Graphing Exponential functions We graph y = 2^{x}
and y = (1/2)^{x}
by plotting points.
It turns out that all functions of the form y = b^{x} have this shape. To graph y = b^{x}, where b>1, we plot the point (0,1) and the point (1,b) and connect the dots keeping the exponential shape. We see that the exponential function is one to one since it passes the Horizontal Line Test.
Exercises Sketch the Graphs of
We will call functions of the form f(x) = b^{x} exponential functions.
Some Algebraic Examples
Example: Solve 8^{x} = 4^{x+1}
Solution: We can write 8 = 2^{3} and 4 = 2^{2} Hence 2^{3x} = 2^{2(x + 1) } So that 3x = 2(x + 1) 3x = x + 2 x = 2
Exercise Solve
Example Suppose that the population of the world doubles every 40 years. If the population today is 6 billion what will it be in 15 years? Solution We have y = 6(2)^{x/40} so that after 15 years we have that y = 6(2)^{15/40} = 7.78 billion.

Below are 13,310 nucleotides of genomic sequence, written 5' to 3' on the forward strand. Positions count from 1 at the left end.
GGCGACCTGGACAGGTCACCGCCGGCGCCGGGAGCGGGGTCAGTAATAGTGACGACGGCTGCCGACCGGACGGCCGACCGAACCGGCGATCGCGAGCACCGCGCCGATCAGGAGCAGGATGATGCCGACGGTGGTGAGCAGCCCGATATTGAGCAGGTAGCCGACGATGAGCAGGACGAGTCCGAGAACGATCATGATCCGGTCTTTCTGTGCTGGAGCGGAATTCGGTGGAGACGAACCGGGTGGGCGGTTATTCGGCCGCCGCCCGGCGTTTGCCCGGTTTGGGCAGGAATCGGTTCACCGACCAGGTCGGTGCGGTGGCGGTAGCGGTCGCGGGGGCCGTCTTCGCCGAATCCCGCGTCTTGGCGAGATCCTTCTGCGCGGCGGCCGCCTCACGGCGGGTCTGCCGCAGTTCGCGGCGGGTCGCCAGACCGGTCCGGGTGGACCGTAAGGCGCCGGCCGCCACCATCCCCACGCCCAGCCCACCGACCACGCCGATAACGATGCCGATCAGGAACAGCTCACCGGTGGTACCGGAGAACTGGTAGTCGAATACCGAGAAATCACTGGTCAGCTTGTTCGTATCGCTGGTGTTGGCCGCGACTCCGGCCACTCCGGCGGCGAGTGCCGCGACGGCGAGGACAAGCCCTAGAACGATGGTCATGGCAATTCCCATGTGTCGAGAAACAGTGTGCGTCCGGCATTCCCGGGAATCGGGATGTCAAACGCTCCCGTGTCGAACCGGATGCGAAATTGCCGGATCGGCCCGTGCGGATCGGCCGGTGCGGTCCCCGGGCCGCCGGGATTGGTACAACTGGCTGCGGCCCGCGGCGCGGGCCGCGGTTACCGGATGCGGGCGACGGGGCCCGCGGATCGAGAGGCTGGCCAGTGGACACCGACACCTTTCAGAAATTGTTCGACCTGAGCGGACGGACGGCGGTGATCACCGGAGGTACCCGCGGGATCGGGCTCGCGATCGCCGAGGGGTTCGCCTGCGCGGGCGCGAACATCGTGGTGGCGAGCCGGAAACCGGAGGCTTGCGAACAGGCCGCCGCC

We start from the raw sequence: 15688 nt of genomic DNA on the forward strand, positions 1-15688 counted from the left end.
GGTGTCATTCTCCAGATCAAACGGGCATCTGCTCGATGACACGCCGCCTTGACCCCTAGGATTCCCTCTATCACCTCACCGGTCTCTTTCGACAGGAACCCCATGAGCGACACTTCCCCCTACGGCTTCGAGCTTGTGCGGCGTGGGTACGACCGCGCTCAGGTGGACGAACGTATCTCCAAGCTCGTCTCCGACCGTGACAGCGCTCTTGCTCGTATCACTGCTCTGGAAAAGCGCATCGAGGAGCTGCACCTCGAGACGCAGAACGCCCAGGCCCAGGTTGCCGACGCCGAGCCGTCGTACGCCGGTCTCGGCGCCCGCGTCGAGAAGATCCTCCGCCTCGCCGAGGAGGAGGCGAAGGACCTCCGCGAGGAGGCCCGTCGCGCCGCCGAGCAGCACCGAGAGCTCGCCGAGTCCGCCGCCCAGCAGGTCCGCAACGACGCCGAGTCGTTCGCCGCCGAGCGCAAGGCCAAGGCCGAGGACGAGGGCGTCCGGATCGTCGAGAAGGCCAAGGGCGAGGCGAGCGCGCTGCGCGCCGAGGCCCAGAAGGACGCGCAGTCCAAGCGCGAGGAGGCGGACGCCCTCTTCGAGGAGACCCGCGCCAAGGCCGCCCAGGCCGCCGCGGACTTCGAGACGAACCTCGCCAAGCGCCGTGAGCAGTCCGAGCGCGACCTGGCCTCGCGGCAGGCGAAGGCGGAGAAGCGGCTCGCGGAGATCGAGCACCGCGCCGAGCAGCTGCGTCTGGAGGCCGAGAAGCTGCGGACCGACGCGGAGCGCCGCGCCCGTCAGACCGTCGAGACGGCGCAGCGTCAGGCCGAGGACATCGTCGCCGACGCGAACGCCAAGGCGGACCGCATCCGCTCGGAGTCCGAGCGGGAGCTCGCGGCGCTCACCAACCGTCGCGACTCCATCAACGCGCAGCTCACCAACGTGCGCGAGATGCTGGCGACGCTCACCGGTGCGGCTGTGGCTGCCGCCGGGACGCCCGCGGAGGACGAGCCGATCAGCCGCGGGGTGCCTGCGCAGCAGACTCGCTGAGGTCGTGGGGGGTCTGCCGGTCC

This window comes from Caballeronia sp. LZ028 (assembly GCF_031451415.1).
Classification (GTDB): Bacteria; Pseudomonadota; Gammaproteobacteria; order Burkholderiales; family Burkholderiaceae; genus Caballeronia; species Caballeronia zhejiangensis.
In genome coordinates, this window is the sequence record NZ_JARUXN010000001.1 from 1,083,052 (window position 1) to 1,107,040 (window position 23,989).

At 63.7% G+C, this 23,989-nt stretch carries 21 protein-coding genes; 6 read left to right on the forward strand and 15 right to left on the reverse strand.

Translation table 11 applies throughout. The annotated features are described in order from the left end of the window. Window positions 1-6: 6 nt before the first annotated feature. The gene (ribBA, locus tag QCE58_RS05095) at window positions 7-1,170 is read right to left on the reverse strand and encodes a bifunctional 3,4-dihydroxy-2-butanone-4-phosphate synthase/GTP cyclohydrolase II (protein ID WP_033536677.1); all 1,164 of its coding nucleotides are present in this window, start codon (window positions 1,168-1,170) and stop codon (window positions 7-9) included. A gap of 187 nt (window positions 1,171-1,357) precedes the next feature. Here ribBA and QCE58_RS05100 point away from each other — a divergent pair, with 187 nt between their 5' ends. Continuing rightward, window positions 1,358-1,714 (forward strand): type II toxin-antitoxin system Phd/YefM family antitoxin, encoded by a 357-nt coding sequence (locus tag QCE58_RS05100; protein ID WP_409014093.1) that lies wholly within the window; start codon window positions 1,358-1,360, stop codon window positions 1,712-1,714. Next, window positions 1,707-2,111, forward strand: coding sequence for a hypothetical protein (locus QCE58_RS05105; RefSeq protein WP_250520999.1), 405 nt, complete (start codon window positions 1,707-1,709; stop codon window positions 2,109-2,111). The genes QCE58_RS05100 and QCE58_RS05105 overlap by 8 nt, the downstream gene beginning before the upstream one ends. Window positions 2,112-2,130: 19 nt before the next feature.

The compound interest formula says that if 1 dollar is invested in an account that pays at a rate of interest of 100% compounded n times per year then the amount A in the bank after one year is A = (1 + r/n)^{n} if n is large this amount is about 2.71692 for an infinite n we call this number e. Think of continuous compound interest, such as inflation. In general if the rate of inflation is r then a commodity worth $P today will be worth A = Pe^{rt} Dollars after t years.
Example If the rate of inflation holds at a steady 3% over the next hundred years, how much will a car that costs $20,000 cost in 100 years? Solution We have r = 0.03, P = 20,000, t = 100 So that A = 20000e^{(0.03)(100)} = $401,710 or about four hundred thousand dollars! Notice that the exponential curve general holds true for prices such as the stock market. Below is a picture of the Dow Jones Industrial Average between 1985 and 2000.
Trivia Question: Does the exponential curve accurately predict the market value after 1999?
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